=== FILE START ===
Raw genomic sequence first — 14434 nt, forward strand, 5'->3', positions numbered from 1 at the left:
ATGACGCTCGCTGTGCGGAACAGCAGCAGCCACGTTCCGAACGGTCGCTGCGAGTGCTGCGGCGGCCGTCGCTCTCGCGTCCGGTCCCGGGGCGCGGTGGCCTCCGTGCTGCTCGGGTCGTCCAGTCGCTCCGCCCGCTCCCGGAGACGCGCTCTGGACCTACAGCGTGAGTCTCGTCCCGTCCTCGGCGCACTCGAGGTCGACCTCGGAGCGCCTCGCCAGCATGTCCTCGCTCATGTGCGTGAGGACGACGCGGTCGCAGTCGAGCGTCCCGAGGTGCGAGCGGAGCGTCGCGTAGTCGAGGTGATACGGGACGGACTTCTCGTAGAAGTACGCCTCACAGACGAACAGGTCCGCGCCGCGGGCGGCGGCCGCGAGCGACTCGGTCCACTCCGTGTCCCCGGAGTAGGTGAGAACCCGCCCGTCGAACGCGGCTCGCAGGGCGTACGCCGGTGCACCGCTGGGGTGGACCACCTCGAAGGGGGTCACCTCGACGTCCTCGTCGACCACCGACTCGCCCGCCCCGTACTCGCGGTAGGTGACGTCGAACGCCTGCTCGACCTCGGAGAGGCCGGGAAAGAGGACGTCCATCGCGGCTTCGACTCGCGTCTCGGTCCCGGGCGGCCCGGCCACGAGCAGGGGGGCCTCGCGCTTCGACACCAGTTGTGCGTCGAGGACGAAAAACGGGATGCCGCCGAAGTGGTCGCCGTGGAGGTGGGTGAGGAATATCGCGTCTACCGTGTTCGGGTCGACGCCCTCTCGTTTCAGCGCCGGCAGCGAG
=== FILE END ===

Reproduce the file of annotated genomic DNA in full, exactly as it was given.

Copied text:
Raw genomic sequence first — 14434 nt, forward strand, 5'->3', positions numbered from 1 at the left:
ATGACGCTCGCTGTGCGGAACAGCAGCAGCCACGTTCCGAACGGTCGCTGCGAGTGCTGCGGCGGCCGTCGCTCTCGCGTCCGGTCCCGGGGCGCGGTGGCCTCCGTGCTGCTCGGGTCGTCCAGTCGCTCCGCCCGCTCCCGGAGACGCGCTCTGGACCTACAGCGTGAGTCTCGTCCCGTCCTCGGCGCACTCGAGGTCGACCTCGGAGCGCCTCGCCAGCATGTCCTCGCTCATGTGCGTGAGGACGACGCGGTCGCAGTCGAGCGTCCCGAGGTGCGAGCGGAGCGTCGCGTAGTCGAGGTGATACGGGACGGACTTCTCGTAGAAGTACGCCTCACAGACGAACAGGTCCGCGCCGCGGGCGGCGGCCGCGAGCGACTCGGTCCACTCCGTGTCCCCGGAGTAGGTGAGAACCCGCCCGTCGAACGCGGCTCGCAGGGCGTACGCCGGTGCACCGCTGGGGTGGACCACCTCGAAGGGGGTCACCTCGACGTCCTCGTCGACCACCGACTCGCCCGCCCCGTACTCGCGGTAGGTGACGTCGAACGCCTGCTCGACCTCGGAGAGGCCGGGAAAGAGGACGTCCATCGCGGCTTCGACTCGCGTCTCGGTCCCGGGCGGCCCGGCCACGAGCAGGGGGGCCTCGCGCTTCGACACCAGTTGTGCGTCGAGGACGAAAAACGGGATGCCGCCGAAGTGGTCGCCGTGGAGGTGGGTGAGGAATATCGCGTCTACCGTGTTCGGGTCGACGCCCTCTCGTTTCAGCGCCGGCAGCGAG